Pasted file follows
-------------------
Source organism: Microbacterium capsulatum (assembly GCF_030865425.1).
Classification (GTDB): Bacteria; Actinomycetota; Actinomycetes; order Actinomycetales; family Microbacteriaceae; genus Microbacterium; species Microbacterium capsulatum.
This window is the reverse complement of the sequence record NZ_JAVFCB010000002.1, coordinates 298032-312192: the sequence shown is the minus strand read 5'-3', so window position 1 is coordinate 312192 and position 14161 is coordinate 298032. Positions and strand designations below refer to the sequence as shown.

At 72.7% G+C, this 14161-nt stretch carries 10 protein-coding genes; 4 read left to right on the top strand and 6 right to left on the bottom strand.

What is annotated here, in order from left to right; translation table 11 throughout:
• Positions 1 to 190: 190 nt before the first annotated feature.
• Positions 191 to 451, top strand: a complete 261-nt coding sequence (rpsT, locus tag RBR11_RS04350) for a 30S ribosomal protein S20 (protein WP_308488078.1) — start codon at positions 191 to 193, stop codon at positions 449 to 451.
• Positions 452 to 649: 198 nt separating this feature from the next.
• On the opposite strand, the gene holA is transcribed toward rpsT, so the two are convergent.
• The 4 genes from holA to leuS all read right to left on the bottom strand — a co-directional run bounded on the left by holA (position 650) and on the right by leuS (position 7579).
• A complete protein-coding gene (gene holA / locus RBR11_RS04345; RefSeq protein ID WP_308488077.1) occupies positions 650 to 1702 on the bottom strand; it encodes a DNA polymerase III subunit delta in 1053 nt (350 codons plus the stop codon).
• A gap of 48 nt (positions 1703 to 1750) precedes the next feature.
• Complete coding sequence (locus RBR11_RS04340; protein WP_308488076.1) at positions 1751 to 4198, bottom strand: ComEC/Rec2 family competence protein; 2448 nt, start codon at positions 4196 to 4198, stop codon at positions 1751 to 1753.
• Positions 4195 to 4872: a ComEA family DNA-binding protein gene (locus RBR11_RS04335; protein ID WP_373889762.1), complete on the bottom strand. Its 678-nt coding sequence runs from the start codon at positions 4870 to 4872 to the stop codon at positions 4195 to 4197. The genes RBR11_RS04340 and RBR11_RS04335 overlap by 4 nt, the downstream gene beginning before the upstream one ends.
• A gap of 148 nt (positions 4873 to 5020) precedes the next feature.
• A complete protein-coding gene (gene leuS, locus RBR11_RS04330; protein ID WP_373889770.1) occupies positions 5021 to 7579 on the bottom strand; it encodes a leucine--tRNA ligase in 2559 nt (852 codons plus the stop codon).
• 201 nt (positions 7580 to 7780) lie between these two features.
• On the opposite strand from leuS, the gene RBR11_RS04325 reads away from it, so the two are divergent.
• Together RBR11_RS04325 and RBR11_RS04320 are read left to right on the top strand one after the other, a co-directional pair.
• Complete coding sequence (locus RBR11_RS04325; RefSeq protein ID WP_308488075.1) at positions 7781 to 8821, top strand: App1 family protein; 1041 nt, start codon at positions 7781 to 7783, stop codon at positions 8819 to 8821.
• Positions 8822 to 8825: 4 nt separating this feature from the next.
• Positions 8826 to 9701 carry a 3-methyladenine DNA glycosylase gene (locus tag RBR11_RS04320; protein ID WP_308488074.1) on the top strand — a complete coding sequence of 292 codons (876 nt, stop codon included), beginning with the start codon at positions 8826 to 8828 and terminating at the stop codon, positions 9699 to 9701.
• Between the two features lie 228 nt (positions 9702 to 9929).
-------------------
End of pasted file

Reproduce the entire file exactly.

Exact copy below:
Source organism: Microbacterium capsulatum (assembly GCF_030865425.1).
Classification (GTDB): Bacteria; Actinomycetota; Actinomycetes; order Actinomycetales; family Microbacteriaceae; genus Microbacterium; species Microbacterium capsulatum.
This window is the reverse complement of the sequence record NZ_JAVFCB010000002.1, coordinates 298032-312192: the sequence shown is the minus strand read 5'-3', so window position 1 is coordinate 312192 and position 14161 is coordinate 298032. Positions and strand designations below refer to the sequence as shown.

At 72.7% G+C, this 14161-nt stretch carries 10 protein-coding genes; 4 read left to right on the top strand and 6 right to left on the bottom strand.

What is annotated here, in order from left to right; translation table 11 throughout:
• Positions 1 to 190: 190 nt before the first annotated feature.
• Positions 191 to 451, top strand: a complete 261-nt coding sequence (rpsT, locus tag RBR11_RS04350) for a 30S ribosomal protein S20 (protein WP_308488078.1) — start codon at positions 191 to 193, stop codon at positions 449 to 451.
• Positions 452 to 649: 198 nt separating this feature from the next.
• On the opposite strand, the gene holA is transcribed toward rpsT, so the two are convergent.
• The 4 genes from holA to leuS all read right to left on the bottom strand — a co-directional run bounded on the left by holA (position 650) and on the right by leuS (position 7579).
• A complete protein-coding gene (gene holA / locus RBR11_RS04345; RefSeq protein ID WP_308488077.1) occupies positions 650 to 1702 on the bottom strand; it encodes a DNA polymerase III subunit delta in 1053 nt (350 codons plus the stop codon).
• A gap of 48 nt (positions 1703 to 1750) precedes the next feature.
• Complete coding sequence (locus RBR11_RS04340; protein WP_308488076.1) at positions 1751 to 4198, bottom strand: ComEC/Rec2 family competence protein; 2448 nt, start codon at positions 4196 to 4198, stop codon at positions 1751 to 1753.
• Positions 4195 to 4872: a ComEA family DNA-binding protein gene (locus RBR11_RS04335; protein ID WP_373889762.1), complete on the bottom strand. Its 678-nt coding sequence runs from the start codon at positions 4870 to 4872 to the stop codon at positions 4195 to 4197. The genes RBR11_RS04340 and RBR11_RS04335 overlap by 4 nt, the downstream gene beginning before the upstream one ends.
• A gap of 148 nt (positions 4873 to 5020) precedes the next feature.
• A complete protein-coding gene (gene leuS, locus RBR11_RS04330; protein ID WP_373889770.1) occupies positions 5021 to 7579 on the bottom strand; it encodes a leucine--tRNA ligase in 2559 nt (852 codons plus the stop codon).
• 201 nt (positions 7580 to 7780) lie between these two features.
• On the opposite strand from leuS, the gene RBR11_RS04325 reads away from it, so the two are divergent.
• Together RBR11_RS04325 and RBR11_RS04320 are read left to right on the top strand one after the other, a co-directional pair.
• Complete coding sequence (locus RBR11_RS04325; RefSeq protein ID WP_308488075.1) at positions 7781 to 8821, top strand: App1 family protein; 1041 nt, start codon at positions 7781 to 7783, stop codon at positions 8819 to 8821.
• Positions 8822 to 8825: 4 nt separating this feature from the next.
• Positions 8826 to 9701 carry a 3-methyladenine DNA glycosylase gene (locus tag RBR11_RS04320; protein ID WP_308488074.1) on the top strand — a complete coding sequence of 292 codons (876 nt, stop codon included), beginning with the start codon at positions 8826 to 8828 and terminating at the stop codon, positions 9699 to 9701.
• Between the two features lie 228 nt (positions 9702 to 9929).